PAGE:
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Lessons from Formula 1: Investors can strive for success on a different kind of track

Just like in F1, the use of data will help investors have an informational advantage to make better investment decisions.

With the Formula One (F1) race back in Singapore, there is huge excitement in the air for this adrenaline sport.

Beyond the race, F1 is about pushing the boundaries of speed. F1 drivers navigate a precarious balance between speed and safety. Racing legend Ayrton Senna famously said, “if you no longer go for a gap that exists, you’re no longer a racing driver.”

Nevertheless, winning the F1 race is more than just chasing speed and performance. Winning or losing the F1 race is almost entirely about managing risk.


Managing risk in F1 is paramount – as in investing, as both must evaluate the potential rewards against the likelihood of negative outcomes.

How does one manage risk? By using data to make risk-informed decisions.

An F1 car has more than 100 sensors that monitor some 10,000 components, giving feedback on all sorts of data such as tire pressure, fuel burn and brake temperature, etc.

Data feeds into the team’s data centre, which in real-time, together with the driver, assesses how to make the optimal risk-informed decisions.

Taking emotions out of investing

Investors would do well to take a risk-informed approach as well. Without data, investing based on emotion - greed or fear - is the main cause of why so many people are buying at market tops and selling at market bottoms.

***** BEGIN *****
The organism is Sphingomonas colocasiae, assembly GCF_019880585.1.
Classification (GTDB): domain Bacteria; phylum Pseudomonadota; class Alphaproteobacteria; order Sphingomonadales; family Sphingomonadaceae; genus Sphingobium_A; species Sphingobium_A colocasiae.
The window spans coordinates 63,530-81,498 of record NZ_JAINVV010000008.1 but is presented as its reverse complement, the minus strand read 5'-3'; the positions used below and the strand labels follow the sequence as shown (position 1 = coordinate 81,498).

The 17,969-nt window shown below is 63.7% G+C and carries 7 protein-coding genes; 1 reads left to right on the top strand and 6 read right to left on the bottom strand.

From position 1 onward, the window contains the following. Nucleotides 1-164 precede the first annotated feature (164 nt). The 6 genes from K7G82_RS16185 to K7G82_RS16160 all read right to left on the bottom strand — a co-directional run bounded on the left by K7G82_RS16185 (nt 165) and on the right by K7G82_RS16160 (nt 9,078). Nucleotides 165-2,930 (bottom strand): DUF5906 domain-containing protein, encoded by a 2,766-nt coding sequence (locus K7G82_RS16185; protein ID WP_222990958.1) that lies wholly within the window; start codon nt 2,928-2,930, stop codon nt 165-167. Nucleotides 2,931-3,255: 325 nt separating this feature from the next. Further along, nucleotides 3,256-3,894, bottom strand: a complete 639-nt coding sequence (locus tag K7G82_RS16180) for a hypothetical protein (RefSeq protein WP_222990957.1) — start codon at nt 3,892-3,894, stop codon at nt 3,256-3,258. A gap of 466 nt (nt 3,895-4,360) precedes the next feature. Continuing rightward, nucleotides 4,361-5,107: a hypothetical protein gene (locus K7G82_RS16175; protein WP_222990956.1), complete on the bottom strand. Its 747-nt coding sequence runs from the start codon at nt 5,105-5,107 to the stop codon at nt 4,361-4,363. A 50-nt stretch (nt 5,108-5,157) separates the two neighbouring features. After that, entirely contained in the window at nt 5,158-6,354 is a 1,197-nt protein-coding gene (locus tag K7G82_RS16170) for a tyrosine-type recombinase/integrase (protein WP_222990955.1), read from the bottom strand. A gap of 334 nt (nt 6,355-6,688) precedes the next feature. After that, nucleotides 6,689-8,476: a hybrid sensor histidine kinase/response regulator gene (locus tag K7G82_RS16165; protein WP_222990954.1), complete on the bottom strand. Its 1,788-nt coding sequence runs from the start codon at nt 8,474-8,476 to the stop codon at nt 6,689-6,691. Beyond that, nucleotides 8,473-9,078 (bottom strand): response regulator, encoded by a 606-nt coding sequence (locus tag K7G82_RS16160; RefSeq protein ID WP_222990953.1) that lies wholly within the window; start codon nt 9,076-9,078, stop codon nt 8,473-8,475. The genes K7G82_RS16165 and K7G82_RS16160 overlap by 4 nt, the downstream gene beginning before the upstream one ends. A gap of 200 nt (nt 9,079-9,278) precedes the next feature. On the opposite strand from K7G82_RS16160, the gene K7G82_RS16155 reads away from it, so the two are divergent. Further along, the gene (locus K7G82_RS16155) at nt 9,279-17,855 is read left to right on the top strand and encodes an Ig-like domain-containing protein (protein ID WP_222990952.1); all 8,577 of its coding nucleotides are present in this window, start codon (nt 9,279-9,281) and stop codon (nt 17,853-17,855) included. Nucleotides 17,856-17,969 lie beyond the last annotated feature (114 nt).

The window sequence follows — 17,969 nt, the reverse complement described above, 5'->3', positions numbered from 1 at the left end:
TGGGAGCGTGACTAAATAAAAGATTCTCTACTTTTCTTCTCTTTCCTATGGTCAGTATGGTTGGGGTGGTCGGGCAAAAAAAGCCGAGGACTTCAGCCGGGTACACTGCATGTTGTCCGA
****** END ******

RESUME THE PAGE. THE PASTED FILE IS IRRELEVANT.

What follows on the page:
During times of market euphoria, some investors, due to the fear of missing out (FOMO), rush into a toppish market, underestimating the risks associated with investments and making suboptimal decisions based on emotions.

Similarly, during times of market sell-down, due to fear and risk aversion, some investors may be unwilling to take on calculated risks.

Therefore, one of the ways to remove emotions from investing is to adhere to principles like portfolio diversification and regular rebalancing.

Ideally, the investment process should be done by a team of investment professionals, which helps in taking the emotions out of investing, just like a world-class F1 team, with set investment objectives and risk limits.

Diversification, Rebalancing and Long-term View

Financial markets and asset class performance can vary significantly over time and is difficult to predict. Strong performance in a given year can be followed by significant underperformance or even painful drawdowns in others.